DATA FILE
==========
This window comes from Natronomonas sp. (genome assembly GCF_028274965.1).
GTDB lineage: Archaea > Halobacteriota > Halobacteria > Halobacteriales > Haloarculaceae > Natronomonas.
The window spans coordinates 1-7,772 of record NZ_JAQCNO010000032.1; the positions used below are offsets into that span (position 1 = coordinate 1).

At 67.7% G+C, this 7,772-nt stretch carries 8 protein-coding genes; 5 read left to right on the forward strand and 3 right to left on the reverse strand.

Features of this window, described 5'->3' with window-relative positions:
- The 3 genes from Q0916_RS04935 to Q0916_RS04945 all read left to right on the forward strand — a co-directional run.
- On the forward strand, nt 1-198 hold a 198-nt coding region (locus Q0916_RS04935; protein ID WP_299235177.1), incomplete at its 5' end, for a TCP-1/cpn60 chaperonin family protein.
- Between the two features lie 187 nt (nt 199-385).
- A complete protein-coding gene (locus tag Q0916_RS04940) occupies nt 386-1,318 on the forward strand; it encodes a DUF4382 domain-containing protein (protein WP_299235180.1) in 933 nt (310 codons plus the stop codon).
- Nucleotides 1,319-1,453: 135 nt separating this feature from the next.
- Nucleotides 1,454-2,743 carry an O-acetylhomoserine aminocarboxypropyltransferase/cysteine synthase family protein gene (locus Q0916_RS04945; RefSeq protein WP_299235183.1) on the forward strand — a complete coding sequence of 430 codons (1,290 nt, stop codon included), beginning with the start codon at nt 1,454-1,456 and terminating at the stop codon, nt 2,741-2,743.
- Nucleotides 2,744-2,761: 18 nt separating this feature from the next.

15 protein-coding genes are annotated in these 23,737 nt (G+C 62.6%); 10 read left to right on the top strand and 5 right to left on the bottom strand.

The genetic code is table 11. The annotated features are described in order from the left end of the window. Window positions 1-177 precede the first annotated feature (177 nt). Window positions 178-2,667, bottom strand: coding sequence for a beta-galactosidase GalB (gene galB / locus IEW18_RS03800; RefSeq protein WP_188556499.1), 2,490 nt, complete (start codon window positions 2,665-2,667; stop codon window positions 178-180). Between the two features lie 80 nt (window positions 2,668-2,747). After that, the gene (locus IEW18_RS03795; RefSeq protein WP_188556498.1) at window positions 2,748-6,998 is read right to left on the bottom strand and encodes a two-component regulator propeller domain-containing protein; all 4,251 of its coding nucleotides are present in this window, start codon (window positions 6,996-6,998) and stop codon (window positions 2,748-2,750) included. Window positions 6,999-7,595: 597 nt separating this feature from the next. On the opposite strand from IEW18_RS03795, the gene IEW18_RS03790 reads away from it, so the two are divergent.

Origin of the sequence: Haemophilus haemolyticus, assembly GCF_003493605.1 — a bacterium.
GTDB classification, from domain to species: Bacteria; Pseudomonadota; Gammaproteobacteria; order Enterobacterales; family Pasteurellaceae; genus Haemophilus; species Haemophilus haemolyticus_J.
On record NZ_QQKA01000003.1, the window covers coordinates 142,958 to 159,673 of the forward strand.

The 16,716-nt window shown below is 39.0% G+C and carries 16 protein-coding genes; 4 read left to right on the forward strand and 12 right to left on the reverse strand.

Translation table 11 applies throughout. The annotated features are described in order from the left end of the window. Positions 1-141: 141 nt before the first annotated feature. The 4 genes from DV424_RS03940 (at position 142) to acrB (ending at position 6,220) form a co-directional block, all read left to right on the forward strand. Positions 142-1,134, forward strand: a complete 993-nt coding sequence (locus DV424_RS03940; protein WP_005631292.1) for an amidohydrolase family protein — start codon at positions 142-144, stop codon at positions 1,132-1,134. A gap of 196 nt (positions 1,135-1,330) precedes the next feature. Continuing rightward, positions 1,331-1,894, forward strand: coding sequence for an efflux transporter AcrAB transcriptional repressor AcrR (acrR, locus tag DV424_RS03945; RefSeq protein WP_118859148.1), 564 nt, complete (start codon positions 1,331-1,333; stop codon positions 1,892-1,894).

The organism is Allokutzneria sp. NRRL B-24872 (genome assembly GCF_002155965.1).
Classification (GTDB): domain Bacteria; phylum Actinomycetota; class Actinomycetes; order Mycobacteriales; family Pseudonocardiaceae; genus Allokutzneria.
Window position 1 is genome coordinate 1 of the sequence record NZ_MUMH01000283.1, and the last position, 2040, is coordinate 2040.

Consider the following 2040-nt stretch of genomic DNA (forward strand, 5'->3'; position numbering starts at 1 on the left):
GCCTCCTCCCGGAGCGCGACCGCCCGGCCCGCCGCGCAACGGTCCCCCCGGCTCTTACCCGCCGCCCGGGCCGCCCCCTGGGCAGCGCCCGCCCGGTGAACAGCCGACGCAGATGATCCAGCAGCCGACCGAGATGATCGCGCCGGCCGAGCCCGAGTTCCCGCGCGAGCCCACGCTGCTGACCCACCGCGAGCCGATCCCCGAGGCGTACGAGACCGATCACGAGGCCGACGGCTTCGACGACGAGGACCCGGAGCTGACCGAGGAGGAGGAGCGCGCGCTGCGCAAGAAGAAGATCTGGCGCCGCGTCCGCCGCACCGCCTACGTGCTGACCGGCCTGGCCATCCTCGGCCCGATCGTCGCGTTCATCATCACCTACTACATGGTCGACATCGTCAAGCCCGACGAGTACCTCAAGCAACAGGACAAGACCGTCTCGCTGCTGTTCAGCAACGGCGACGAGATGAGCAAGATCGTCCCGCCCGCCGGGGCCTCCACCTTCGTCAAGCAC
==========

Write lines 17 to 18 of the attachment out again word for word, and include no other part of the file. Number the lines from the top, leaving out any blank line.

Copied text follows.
On record NZ_QQKA01000003.1, the window covers coordinates 142,958 to 159,673 of the forward strand.

The 16,716-nt window shown below is 39.0% G+C and carries 16 protein-coding genes; 4 read left to right on the forward strand and 12 right to left on the reverse strand.